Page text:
Alrighty then. M3? In the field and better centered than before. M15? Same-same. Now for the kicker, M22. Almost in the middle of the 13mm Ethos. I had to admit the three-star had worked better. I had been told that the three-star works best if your polar alignment is poor, but that does not seem borne out by my experience. My polar alignment was pretty good based on the high power observation of declination drift I did later. I intend to give the two-star another try sometime; it's possible my star choices could have been better, I reckon. Be that as it may, the go-to alignment yielded by the three-star was superb.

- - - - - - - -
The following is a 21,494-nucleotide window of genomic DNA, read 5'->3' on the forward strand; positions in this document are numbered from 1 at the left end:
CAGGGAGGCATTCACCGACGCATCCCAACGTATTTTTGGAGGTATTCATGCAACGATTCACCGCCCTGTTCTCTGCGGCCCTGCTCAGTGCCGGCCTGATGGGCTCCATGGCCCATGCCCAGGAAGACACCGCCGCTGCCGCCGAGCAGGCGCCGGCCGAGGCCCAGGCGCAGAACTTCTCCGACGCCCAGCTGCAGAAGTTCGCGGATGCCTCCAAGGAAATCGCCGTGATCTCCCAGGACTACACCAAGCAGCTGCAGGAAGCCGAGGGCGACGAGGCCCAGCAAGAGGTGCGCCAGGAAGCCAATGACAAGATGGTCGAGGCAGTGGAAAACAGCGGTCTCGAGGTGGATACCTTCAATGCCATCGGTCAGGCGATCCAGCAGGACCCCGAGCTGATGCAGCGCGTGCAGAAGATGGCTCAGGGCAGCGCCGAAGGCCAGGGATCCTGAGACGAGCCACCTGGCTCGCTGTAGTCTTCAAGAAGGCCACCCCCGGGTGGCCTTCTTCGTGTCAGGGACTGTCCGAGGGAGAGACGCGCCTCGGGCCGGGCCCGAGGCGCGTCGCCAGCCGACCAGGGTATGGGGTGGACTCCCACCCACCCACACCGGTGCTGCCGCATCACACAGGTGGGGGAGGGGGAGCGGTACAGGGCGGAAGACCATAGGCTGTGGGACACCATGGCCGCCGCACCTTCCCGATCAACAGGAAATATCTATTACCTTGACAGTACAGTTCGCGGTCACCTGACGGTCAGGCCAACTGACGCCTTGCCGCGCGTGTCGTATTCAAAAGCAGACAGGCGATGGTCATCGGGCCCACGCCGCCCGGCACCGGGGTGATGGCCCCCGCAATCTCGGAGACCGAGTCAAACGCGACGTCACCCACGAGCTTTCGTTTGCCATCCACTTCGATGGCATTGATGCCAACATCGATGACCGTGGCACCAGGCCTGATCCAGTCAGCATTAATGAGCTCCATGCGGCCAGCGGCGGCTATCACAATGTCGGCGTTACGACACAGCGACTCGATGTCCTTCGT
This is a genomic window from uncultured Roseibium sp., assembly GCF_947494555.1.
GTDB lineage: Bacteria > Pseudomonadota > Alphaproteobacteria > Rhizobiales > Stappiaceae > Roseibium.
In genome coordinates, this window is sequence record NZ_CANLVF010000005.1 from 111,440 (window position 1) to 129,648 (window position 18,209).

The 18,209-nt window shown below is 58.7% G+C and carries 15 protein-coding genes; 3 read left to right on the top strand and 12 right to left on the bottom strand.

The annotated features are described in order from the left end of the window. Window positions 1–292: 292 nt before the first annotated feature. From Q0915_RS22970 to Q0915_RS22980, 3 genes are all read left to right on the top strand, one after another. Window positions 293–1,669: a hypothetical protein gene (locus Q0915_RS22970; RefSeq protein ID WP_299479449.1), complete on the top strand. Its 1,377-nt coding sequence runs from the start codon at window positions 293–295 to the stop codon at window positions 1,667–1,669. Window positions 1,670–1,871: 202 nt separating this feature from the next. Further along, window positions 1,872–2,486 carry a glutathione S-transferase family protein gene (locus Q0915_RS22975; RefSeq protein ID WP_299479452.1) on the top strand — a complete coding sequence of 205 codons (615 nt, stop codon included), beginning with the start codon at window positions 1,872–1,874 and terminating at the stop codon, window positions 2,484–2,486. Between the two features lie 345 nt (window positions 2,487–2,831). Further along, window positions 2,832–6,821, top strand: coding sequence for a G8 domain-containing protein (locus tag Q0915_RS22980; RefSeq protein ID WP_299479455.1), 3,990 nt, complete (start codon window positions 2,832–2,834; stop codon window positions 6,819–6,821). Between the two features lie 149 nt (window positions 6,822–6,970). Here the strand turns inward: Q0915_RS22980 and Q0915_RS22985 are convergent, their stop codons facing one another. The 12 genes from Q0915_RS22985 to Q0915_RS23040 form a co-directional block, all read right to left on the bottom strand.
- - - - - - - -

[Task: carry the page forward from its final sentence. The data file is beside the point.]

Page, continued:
Every object I chose was in the field of the 13mm eyepiece, even with my Denkmeier Powerswitch diagonal’s reducer switched out and Celeste running at f/10. Yeah, the 100-degrees of AFOV does give you a lot of sky, but many of my go-tos were in the field of 80-degree AFOV 7mm at nearly 300x. Cannot beat that with a stick, muchachos.

The rest of the evening? A relaxing tour of cool deep sky objects on a hot August night. I let SkyTools take me through many of the Ophiuchus globular star clusters—except for that stinking 14th magnitude Pal glob, or course. From there it was on to whatever took my fancy. I also ran the “tour” the SynScan generated for me. The Atlas effortlessly took me to at least 40 marvels. After a while I began to get put out when I had to occasionally switch in the reducer to bring my target into the 7mm’s field. Yep, that good and I was already taking it for granted.